Drywall Sanding Corners
This article is an snippet from the book called “Drywall Taping” – Workbook. This article gives a detailed description about drywall sanding corners.
Sanding, like any other operation in the taping trade, can be made difficult or it can be a relatively easy part of the work. When a worker uses the proper tools, the correct type paper, and has an understanding of what he is trying to accomplish, the necessity for sanding is minimized and such sanding as is required is simplified.
It is not necessary to apply heavy pressure when hand sanding or using a sanding pole. The sanding block and sandpaper should do the work. With the correct sandpaper (the most commonly used is 80 0r 100 grit),a taper can do the necessary sanding without it becoming a difficult or tedious chore.
A prime factor in making sanding easier is in having used reasonably soft finishing compounds when taping the job. The proper selection of finishing compounds can save time and work with the sanding operation. If bedding cement is used for final coats rather than finishing compound, the sanding process is made twice as difficult. This is because bedding compound, when set up, presents a relatively hard surface and is not so readily sandable.
Preparation and Sanding
When the joints are run correctly with the finishing tools and checked prior to sanding by hand, the result will be a smooth finish that needs very little sanding. The edges of the finished joints and fastener covering should be sanded lightly to eliminate any rough edges. Some shops use a sponge and water to smooth edges. This like sanding, is a skill acquired by practice and “feel.” If the joint is wiped too hard and too much water is used, the feathered edge will not remain smooth. The same is true when using sandpaper. Excessive sanding will not only change the feathered edge but will also raise the nap of the face paper, causing difficulty for the painter. If excessive sanding is required, the application of the joint cement and/or finishing compound was incorrectly accomplished.
“Touch-up” and Second Coat Sanding
The touching-up process is a very vital part of sanding to obtain an ultimately smooth surface. Any scratch lines, recesses, or imperfections should be marked or remembered when sanding. After being sanded, some areas will always need an additional hand application of joint compound.
A light sanding between the second and third coats is very helpful and necessary. It shortens the time consumed I n the final sanding by creating a smooth surface for the finish coat or coats.
This topic, “Third Coat-Skimming,” is planned to provide answers to the following questions:
- What is purpose of the third coat or “skimming”?
- How thick should the joint compound be applied with the Ames flat finisher?
- What consistency should the joint compound be when using the flat finisher and the corner finisher?
- Why is it important to have a reasonably clean working surface?
The third coat of compound over the taped joints and butt joints is applied after the second coat is dry. A light sanding of any burns or splattered joint compound or other material that may have gotten on the surface of the wallboard is necessary to eliminate scratches or chatters in the finished third coat.
The constiency of joint compound for the third coat is similar to the thickness of the material used for the second coat. It is thick enough to be workable with tools and thin enough to apply only the necessary thin finishing coat to the joint.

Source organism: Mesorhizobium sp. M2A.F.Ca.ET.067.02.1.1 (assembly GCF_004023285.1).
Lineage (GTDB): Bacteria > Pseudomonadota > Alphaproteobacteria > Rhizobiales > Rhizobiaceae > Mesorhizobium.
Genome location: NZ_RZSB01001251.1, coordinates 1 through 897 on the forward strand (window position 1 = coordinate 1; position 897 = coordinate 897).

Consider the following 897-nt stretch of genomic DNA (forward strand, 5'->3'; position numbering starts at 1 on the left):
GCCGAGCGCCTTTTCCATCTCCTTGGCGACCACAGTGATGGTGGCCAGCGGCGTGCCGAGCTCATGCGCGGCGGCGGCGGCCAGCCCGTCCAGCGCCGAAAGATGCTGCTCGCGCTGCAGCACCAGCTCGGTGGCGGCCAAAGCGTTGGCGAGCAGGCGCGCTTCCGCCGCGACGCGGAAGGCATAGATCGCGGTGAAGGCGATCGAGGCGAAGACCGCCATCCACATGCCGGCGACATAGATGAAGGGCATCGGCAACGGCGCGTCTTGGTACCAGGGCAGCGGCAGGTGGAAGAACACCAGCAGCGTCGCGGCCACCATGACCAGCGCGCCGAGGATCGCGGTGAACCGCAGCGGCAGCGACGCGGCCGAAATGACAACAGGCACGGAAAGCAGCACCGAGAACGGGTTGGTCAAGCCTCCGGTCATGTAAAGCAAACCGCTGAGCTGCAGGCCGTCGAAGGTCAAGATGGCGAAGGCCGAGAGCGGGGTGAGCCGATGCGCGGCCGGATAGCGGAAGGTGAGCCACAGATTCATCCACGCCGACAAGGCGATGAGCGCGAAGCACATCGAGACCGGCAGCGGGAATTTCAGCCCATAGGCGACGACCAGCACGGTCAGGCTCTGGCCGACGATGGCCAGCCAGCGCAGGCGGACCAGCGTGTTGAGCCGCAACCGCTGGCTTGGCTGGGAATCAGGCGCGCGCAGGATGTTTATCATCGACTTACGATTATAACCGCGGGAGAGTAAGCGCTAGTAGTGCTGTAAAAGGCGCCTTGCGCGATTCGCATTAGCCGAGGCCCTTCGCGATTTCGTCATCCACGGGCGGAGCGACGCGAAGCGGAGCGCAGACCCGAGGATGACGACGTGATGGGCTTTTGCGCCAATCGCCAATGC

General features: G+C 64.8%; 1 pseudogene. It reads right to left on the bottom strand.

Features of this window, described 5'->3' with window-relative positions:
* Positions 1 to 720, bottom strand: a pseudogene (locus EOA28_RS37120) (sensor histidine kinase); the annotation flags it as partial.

This coat will extend as need beyond the edge of the second coat, which may vary from 7 to 10 inches wide on recessed seams or joints and 15 to 20 inches on butt joints. All excess compound remaining at laps, at a crossing, or at an intersecting joint should be wind smooth so that little or no extra work will be required.
After all the joints have been coated, it may be necessary to recoat a remaining joint that is hollow or sunk. An extra few minutes will make the job more complete and save time in the next step preparation of the finishing job.
Corner Finishing by Machine
Corner finishing is accomplished quickly and easily with the Ames corner finisher by using a thinner joint cement than is used in the second or third coating. After ensuring that the inside corners are dry and sanded to remove any ridges or splattering of joint compound or other material, the corner finisher is placed at the top of a vertical corner and the finisher blades depressed so as to produce a smooth feathered edge finish. The tool is then guided downward, maintaining pressure at the center of the corner. When the tool is as close to the bottom of the corner as the operator can reasonably maneuver it, for instance one foot from the end,
The pressure is released and the tool is turned in the hand to permit an upward stroke similar to the downward stroke. The corner finisher is then placed in the horizontal angle of the intersecting ceiling and wall angles. A similar pressing in of the corner finisher, along with walking forward-with the pressure of the tool being directed to the center of the corner or angle-results in filling the shrinkage and at the same time feathering the edges. When a certain number of angles are run in this manner, depending on drying conditions, wiping-in will begin. This consists of pointing-up or wiping-in each area and making a neat square corner. This may be done with a 6-inch broad knife or a 7-inch wipe-down knife.
Care must be taken to keep the corner finisher tool clean and undamaged so that it will produce good, clean trouble-free work. Dropping the corner finisher may break the finishing blades, which will then have to be repaired.